On the face of it, Dobby’s story is simple: he’s overheard Lucius discussing his plot to open the Chamber of Secrets; Dobby fears for Harry’s safety and comes to warn him that he’s in danger; Harry eventually figures out what’s happened and Dobby is freed. Straightforward enough, right?
Until you really start thinking about it. Because when you start to consider things like the laws governing house-elves, the precise nature of Dobby’s motives, or what exactly Dobby must have overheard (and when), it turns out there are some pretty large inconsistencies in Dobby’s story.
How was Dobby able to stop Harry’s mail all summer without the Malfoys noticing his absense? How did Lucius know Ginny would be at Diagon Alley so he could give her the diary? What was so darned special about Ginny anyway, that Lucius would plot so carefully to give her the diary? These sorts of issues can very nearly be satisfactorily explained. Many people, including yours truly, have made attempts to do so. But every time I’ve read one of these explanations, I’ve come away with a deep-down feeling that something still just isn’t right.
After a lot more thought, I’ve decided that the reason I’m not satisfied with these explanations is because we’ve all inadvertently ignored the key question of the entire situation:
Why does Dobby believe that Harry Potter is specifically in danger?
Because he has to believe that, doesn’t he? Why else would he go to so much trouble to warn Harry about it, and then try to prevent the poor kid from attending school?
The answer to this question, of course, lies in the conversations that Dobby overhears at Malfoy Manor. So let’s begin with a look at Lucius Malfoy.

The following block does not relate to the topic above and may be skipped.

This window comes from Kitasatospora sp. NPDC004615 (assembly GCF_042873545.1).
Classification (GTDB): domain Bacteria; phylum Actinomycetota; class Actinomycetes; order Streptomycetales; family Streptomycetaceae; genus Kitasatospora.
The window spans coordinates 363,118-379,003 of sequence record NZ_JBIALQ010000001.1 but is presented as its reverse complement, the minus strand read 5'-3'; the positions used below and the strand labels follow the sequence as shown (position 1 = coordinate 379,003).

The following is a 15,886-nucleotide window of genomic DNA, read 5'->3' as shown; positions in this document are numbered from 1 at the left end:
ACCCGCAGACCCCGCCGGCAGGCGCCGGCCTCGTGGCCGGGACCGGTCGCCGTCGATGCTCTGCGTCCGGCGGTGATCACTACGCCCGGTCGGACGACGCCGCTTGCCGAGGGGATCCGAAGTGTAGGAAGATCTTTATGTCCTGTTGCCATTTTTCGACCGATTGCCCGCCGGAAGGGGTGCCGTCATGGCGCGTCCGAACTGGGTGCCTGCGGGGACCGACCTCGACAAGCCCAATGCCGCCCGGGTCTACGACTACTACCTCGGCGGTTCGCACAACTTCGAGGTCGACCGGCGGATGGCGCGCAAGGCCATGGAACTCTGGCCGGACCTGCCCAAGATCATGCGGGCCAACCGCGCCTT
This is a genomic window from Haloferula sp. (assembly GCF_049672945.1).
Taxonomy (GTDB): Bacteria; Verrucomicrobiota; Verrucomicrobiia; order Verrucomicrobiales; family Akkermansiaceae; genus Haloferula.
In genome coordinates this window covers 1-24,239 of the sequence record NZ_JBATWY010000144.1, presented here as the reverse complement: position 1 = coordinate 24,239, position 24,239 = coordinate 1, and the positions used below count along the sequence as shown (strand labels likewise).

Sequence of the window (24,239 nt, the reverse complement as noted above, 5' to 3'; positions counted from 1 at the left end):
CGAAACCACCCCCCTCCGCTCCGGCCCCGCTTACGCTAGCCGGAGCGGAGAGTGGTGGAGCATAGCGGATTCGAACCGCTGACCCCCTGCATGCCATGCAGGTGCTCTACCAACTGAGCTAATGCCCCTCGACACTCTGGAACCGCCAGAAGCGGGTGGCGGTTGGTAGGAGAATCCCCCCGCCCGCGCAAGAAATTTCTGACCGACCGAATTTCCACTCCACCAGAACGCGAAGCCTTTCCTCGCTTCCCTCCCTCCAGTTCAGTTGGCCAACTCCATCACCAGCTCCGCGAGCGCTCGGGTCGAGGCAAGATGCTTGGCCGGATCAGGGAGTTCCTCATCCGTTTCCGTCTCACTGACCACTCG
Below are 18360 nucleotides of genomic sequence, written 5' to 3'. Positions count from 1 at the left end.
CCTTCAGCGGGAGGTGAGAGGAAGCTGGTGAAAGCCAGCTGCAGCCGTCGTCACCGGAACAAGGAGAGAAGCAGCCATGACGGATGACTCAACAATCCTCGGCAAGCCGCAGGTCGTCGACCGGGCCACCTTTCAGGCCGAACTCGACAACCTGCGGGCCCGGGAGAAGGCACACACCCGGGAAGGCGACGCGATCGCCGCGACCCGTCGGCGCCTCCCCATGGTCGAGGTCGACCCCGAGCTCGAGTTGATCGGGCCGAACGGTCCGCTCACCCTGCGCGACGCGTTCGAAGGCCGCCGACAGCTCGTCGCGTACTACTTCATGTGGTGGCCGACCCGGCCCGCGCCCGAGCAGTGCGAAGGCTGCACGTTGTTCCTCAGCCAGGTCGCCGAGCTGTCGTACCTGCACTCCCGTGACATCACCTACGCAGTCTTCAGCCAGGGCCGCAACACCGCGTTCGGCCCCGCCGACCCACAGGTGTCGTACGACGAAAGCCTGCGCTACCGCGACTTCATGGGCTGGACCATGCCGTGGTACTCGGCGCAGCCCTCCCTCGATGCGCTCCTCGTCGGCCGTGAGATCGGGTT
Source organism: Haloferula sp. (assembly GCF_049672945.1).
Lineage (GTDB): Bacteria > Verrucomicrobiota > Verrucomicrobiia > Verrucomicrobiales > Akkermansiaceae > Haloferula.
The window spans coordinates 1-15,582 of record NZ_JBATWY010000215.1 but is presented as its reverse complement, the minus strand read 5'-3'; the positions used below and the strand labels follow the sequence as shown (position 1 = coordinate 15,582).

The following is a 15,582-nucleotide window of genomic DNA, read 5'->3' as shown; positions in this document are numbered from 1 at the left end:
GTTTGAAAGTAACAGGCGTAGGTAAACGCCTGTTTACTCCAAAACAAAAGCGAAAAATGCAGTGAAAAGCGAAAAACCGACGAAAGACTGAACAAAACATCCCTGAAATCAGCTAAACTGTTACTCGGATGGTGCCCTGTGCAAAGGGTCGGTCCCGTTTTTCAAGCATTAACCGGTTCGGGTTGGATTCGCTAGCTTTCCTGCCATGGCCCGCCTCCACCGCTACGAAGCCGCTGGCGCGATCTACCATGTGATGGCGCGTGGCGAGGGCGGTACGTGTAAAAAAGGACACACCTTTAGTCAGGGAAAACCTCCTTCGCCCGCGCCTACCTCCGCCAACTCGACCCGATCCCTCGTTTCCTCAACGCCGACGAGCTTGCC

The first sign we get that something funny is up with Lucius (aside from the fact that his house-elf is following Harry, anyway) is when Harry happens across him and Draco in Borgin and Burkes. He’s selling his Dark items, which is innocuous enough on the surface. But then he makes a very interesting comment:
”In that case, perhaps we can return to my list,” said Mr. Malfoy shortly. “I am in something of a hurry, Borgin, I have important business elsewhere today –“ (CS5)
Important business elsewhere? Then why do we see him an hour and a half later, still with Draco, hanging out at Flourish and Blotts?
It’s possible of course that his “important business” was at another shop or office (the Daily Prophet is headquartered in Diagon Alley…) and that he then continued his shopping afterward. It’s also possible that he was simply making an excuse that he thought would help his bargaining power with Borgin. But we later discover that while he was in Flourish and Blotts, Lucius did something that he would have considered quite important – he slipped Riddle’s diary in with Ginny Weasley’s schoolbooks, setting in motion the very chain of events that had Dobby so worried in the first place. It’s not a stretch to suggest that this is the important business he was referring to, especially given J.K. Rowling’s tendency to drop little hints like that in her writing.
But just what was Lucius’s plan here?
It’s clear that Lucius has a grudge against Arthur. And there’s a surface explanation that reflects this. Dumbledore himself provides it for us:
”But [Lucius] went ahead and carried out the old plan for his own ends; By planting the diary upon Arthur Weasley’s daughter, he hoped to discredit Arthur and get rid of a highly incriminating magical object in one